He was in the middle of a nervous breakdown after losing his dad and being made redundant three times.
Tarleton man Rob Sephton was 22 stone, prediabetic and abusing his liver when he joined the Transform Hub, a men's gym in Preston Technology Centre, in 2016.
The 51-year-old thanks personal trainer James Calderbank, who owns Transform Hub, for pulling him out of an emotional crisis.
Rob said: "I was made redundant three times, my dad had died and I was going through a divorce. Everything just started to eat away at me. I've always been a positive person but everything went wrong at the same time. It was like someone had flicked a switch and I lost my positive outlook."
The height of his breakdown was in 2015 and by the following February he was prescribed anti-depressants and advised to take up exercise.
"I was massively depressed and had started to lose all hope. I was eating all the wrong foods and trying to drown my sorrows with beer.
"So I joined Transform Hub and met James, whose positivity knows no boundaries," he added.
"James told me, 'Every bad day is actually a good day because you'll make it through it and become stronger. There's positivity in everything and you have to hunt it down.'"
Commenting on James' advice, Rob added: "The mind is a dangerous and powerful tool. It looks for what could go wrong. So you have to train your brain but unfortunately people give up. A lad from Penwortham hanged himself recently. It's tragic that he thought there was no way out."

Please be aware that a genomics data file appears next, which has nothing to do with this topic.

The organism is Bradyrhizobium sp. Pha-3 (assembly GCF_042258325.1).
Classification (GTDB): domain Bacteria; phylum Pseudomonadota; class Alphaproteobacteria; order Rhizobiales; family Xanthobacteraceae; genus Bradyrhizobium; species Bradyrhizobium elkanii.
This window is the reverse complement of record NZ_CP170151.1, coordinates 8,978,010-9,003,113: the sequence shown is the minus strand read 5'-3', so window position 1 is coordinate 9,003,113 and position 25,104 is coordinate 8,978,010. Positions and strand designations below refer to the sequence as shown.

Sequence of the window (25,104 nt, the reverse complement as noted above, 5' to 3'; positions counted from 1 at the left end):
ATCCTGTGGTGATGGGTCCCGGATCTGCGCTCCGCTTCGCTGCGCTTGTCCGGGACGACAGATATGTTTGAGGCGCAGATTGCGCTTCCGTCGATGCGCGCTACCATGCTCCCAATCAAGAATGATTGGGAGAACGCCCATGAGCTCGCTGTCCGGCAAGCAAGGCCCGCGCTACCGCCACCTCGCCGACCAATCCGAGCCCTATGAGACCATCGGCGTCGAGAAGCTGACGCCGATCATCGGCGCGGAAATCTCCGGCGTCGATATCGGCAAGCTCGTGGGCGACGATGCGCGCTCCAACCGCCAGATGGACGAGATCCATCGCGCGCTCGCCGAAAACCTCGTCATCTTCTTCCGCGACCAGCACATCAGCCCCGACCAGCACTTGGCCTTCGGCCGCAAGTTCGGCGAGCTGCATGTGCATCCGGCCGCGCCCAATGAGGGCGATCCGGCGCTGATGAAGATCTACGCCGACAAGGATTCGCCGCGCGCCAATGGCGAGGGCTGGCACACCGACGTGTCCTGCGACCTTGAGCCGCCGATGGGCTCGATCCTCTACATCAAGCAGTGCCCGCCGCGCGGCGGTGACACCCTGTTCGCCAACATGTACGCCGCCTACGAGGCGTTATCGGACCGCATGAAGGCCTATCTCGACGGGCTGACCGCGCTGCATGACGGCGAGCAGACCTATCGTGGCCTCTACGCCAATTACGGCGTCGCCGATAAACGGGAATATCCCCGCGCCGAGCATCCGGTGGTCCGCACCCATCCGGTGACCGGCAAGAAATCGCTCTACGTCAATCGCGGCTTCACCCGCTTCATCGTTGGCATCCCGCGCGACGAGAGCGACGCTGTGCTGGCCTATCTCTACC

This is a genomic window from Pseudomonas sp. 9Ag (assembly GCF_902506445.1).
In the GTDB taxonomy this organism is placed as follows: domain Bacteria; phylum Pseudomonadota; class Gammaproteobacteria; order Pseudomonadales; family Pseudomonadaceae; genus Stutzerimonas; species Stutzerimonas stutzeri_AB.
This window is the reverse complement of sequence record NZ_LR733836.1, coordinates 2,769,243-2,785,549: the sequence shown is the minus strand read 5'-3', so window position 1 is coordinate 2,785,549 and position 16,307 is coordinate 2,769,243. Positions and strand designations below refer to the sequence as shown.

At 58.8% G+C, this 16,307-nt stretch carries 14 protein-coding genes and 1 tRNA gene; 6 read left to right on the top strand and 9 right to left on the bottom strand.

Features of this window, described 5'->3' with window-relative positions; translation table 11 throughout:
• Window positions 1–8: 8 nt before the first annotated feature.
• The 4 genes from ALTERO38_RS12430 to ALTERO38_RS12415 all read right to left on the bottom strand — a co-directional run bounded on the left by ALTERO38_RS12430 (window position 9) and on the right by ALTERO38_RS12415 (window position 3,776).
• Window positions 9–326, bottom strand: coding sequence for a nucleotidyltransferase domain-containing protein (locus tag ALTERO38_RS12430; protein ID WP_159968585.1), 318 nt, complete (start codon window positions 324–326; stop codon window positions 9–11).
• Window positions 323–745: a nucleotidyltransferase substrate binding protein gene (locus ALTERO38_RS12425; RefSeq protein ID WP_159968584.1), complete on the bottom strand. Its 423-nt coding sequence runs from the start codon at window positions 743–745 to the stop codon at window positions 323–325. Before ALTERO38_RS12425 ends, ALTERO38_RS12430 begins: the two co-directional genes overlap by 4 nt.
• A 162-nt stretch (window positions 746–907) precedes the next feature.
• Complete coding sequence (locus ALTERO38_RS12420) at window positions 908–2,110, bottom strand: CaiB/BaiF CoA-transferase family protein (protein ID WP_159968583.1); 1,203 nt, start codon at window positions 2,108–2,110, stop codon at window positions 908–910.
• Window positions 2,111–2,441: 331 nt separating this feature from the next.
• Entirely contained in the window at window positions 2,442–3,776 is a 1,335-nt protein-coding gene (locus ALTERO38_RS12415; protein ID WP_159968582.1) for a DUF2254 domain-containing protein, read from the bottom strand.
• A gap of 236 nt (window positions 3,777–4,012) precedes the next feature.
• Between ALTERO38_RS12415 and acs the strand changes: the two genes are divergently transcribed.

But Transform Hub, however, has offered Rob a safe haven full of supportive people who understand his troubles.
"Medication blew my mind like I'd drank a million cups of coffee. But the Hub is like a community. When I joined I was sat with people who'd been through similar things and I felt my anxiety lift," he said.
"This community feel and the sense of achievement that comes after a workout class are just what I need. They are addictive and so rewarding."
Since joining, Rob has dropped from 22 to 16.5 stone and has gained more confidence, as well as the determination to turn other areas of his life around.
"My liver is in good shape now and my smile has come back. I've paid off the majority of my debts, sold my house, bought a new car and I've met this beautiful person with a beautiful heart. I can't believe how lucky I am," said Rob, who now gets up at 4-30am to train.
"I'm motivated by the thought of the lads congratulating each other at the end of a workout, as well as hearing their stories and what they've been through. We've become a big family."
A memory he cherishes is a knock-out challenge that the group completed with the women's group from Transform Hub.
"We cheered for the ladies and it just bonded 60 people instantly. It was almost like a Jedi moment. It was amazing. I can't describe the feeling," he added.
And having bounced back from a breakdown, Rob said he's become even closer to his loved ones.
"I've learnt to respect family and friends so much more because of what I've been through. Without some of my friends, I couldn't have survived. It was a really hard time," he said.
And now this fitness fantastic says he's found a second family in his exercise group, adding: "Sport unites communities. When you work and sweat together, you bond together. A gym is a horrible, lonely place but when you have a community with supportive trainers, it's addictive. It works phenomenally. The mental advantages of chilling with your brothers are indescribable."